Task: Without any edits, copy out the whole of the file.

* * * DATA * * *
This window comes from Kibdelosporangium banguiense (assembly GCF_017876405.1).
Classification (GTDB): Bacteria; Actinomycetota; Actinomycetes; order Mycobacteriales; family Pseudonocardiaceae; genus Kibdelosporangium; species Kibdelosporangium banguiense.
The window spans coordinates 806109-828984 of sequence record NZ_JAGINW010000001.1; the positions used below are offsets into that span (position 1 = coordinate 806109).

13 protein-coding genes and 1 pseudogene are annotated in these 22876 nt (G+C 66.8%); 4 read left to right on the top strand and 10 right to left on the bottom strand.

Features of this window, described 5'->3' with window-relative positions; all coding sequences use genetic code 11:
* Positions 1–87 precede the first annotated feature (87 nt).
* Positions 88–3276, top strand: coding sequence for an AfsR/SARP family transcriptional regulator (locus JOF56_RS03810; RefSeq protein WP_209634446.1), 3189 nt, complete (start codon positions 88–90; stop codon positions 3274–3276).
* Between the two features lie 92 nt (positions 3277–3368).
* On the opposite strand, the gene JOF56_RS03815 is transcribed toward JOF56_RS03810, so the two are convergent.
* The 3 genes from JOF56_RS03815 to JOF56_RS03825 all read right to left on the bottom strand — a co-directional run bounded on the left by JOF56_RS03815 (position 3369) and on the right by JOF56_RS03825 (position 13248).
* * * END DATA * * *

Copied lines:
This window comes from Kibdelosporangium banguiense (assembly GCF_017876405.1).
Classification (GTDB): Bacteria; Actinomycetota; Actinomycetes; order Mycobacteriales; family Pseudonocardiaceae; genus Kibdelosporangium; species Kibdelosporangium banguiense.
The window spans coordinates 806109-828984 of sequence record NZ_JAGINW010000001.1; the positions used below are offsets into that span (position 1 = coordinate 806109).

13 protein-coding genes and 1 pseudogene are annotated in these 22876 nt (G+C 66.8%); 4 read left to right on the top strand and 10 right to left on the bottom strand.

Features of this window, described 5'->3' with window-relative positions; all coding sequences use genetic code 11:
* Positions 1–87 precede the first annotated feature (87 nt).
* Positions 88–3276, top strand: coding sequence for an AfsR/SARP family transcriptional regulator (locus JOF56_RS03810; RefSeq protein WP_209634446.1), 3189 nt, complete (start codon positions 88–90; stop codon positions 3274–3276).
* Between the two features lie 92 nt (positions 3277–3368).
* On the opposite strand, the gene JOF56_RS03815 is transcribed toward JOF56_RS03810, so the two are convergent.
* The 3 genes from JOF56_RS03815 to JOF56_RS03825 all read right to left on the bottom strand — a co-directional run bounded on the left by JOF56_RS03815 (position 3369) and on the right by JOF56_RS03825 (position 13248).